Art & Photography15th August 2014
Hints and Tips for Autumn Photography
With more people than ever before carrying a camera around with them, Natasha gives some useful hints and tips for Autumn photography
Autumn is a fantastic time of year for getting outside with the camera. As the leaves turn we find an amazing palette of colours to work with, from reds and oranges to rich browns. It is also the time of year where we see stunning sunsets, dewdrops on the undergrowth and mist hanging in the fresh morning air.
There is so much material to work with, whether you are a seasoned photographer or picking up a camera for the first time. Traditionally, people think of landscape scenes full of fiery looking trees and deeply coloured heather but autumn also offers us a wonderful backdrop for people and pet portraits, and interesting material for close up or abstract photography.
One of the difficulties with landscape photography is to work out what part of the scene you want to focus on. It often all looks so beautiful that you want to fit it all in but then it isn’t clear where to look or what the main subject of the image is. Look for contrast in colours, textures and where the light falls and try to pick a feature that you want the viewer to notice. Maybe there is a stunning tree or a pretty cottage that makes the scene stand out. Try composing your image using the rule of thirds to divide up the frame in to thirds, both horizontally and vertically, see illustration (thirds).
It is best to place your horizon on one of the two vertical lines and not bang in the centre, which can make an image feel static. The points at which the lines cross are known as sweet spots in the image. Placing key objects here helps them to stand out in the image. Use features like roads, streams or fences to provide lines that lead the eye into and across the image.
Close up, or macro photography is all about the detail. Look for shapes and patterns, find a fresh perspective on everyday objects. September spiders and their webs, the veins on leaves, mushrooms growing on old trees, glossy berries in the bushes and frost on the ground as winter draws closer, all provide fascinating subjects for getting up close to nature.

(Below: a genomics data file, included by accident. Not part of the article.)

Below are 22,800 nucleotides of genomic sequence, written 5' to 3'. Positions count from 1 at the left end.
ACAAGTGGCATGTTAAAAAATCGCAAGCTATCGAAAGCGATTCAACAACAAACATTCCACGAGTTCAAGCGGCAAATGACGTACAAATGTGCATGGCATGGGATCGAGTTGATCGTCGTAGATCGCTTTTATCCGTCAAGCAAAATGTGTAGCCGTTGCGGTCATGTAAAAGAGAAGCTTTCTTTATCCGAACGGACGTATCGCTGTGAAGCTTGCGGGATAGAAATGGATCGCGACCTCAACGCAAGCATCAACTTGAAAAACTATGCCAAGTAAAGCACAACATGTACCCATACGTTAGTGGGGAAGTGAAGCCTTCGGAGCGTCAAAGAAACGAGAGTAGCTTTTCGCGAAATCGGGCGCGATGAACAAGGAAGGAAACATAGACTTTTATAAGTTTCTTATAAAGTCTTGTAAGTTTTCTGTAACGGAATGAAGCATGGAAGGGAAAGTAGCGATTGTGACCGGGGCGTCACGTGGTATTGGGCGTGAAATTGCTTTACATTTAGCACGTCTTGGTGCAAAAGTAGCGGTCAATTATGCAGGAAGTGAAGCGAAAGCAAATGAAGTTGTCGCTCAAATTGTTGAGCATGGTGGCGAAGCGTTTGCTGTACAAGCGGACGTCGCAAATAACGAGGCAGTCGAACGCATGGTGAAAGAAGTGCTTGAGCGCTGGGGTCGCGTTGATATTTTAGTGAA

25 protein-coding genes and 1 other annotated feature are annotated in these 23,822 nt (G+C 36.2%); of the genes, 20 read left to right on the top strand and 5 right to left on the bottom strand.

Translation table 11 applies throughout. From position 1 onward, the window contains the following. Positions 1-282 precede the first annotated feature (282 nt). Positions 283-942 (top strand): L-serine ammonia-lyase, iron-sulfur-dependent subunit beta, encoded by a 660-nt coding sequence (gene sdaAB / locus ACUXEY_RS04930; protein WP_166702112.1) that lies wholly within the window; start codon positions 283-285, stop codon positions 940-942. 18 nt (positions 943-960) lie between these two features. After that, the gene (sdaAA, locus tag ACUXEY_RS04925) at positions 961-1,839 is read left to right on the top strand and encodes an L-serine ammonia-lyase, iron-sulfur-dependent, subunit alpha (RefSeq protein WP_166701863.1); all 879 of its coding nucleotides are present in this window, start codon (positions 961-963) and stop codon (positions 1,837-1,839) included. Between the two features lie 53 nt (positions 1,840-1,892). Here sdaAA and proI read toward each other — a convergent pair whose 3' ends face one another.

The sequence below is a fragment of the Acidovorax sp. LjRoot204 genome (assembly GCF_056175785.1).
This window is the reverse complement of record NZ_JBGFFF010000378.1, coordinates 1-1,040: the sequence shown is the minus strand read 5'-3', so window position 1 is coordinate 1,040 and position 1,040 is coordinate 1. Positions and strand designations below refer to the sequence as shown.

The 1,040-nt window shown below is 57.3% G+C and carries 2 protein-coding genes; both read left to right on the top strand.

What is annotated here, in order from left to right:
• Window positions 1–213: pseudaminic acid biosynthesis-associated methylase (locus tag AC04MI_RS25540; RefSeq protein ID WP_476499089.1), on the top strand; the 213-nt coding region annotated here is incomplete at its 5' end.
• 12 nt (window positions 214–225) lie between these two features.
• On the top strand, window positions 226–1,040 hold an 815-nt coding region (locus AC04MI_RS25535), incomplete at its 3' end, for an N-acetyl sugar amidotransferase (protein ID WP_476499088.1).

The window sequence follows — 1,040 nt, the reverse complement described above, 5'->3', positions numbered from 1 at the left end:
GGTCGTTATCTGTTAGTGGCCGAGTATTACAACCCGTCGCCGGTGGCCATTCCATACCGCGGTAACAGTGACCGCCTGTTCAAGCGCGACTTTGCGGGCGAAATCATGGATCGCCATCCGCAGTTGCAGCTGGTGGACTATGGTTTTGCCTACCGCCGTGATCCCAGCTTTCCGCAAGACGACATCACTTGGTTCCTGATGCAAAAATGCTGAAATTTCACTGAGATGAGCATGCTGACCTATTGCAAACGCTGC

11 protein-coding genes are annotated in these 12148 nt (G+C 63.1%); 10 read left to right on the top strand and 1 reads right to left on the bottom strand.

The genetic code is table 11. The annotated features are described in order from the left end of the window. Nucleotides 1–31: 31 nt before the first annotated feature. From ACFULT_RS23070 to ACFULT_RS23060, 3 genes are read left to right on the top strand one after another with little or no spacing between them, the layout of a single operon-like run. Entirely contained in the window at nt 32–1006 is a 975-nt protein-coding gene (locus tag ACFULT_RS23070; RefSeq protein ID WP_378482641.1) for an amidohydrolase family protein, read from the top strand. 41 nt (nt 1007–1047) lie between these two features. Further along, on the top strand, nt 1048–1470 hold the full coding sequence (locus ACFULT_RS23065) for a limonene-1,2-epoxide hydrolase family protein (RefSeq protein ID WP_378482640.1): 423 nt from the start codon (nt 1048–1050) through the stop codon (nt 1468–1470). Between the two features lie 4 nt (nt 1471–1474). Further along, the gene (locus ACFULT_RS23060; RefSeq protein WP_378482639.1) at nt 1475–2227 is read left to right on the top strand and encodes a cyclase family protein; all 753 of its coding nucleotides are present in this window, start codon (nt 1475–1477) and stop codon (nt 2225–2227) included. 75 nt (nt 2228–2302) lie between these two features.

Being all bundled up in bright coats and wellies and running through fallen leaves will produce great shots of children.
Whilst they play, look for unusual angles that show children having fun, throwing leaves, playing with conkers and make the most of the lovely tones for background colours and textures. If you don’t have any children to model for you, try friends and family or see if you can get your pets to sit still for a photo!
We are lucky to have amazing landscapes and coastal areas but you don’t have to travel far to get autumn photos. A local park, or your own garden would do the job just as well. If you can travel further, you can visit national parks, coastlines, lakes and heritage sites.
If you have a lens hood for your camera, always use it. It helps keep sun glare off the lens and also provides some protection from rain splashing onto the lens. You can also use the lens hood to help secure a plastic bag around the lens barrel and the camera body in case of a sudden downpour of rain. If you use a compact camera, it is just as important to keep the lens clear of dust, raindrops and fingerprints which would spoil your images. Photography can become an expensive hobby, forever accumulating new lenses, filters, cameras and other kit. Work with what you do have, even if it is just an iPhone. It isn’t the camera that takes a great shot, it is you.
Tips for autumn photography:
1. Make use of the ‘golden hour’: This is the first hour after sunrise and the hour before sunset where the angle and colour of light from the sun is at its most beautiful.
2. Compose with ‘rule of thirds’ and ‘leading lines’: draw the viewer’s eye into and across an image, and compose the image in a way that is pleasing to the eye. Avoid placing your subject of interest right in the centre.
3. Use appropriate ‘depth of field’ for the subject: Depth of field is how much of the image is in focus. Shallow depth of field is used for portraits where the background is blurred out or for artistic close-up photography. Large depth of field is for landscapes to keep as much of the scene in focus from near to far. If you don’t have a DSLR camera, your compact camera or phone may have settings for different types of photography such as portrait, landscape and macro. Learn as much as you can about how you can change settings on your camera and have a go at putting it into practice.
Or, just throw away the rule book and take the photos that make you happy. Enjoy the experience of soaking up the fresh air and the beauty of autumn!
Article by Natasha Hirst, Photographer and Deaf Life Writer
posted in Entertainment / Art & Photography
15th August 2014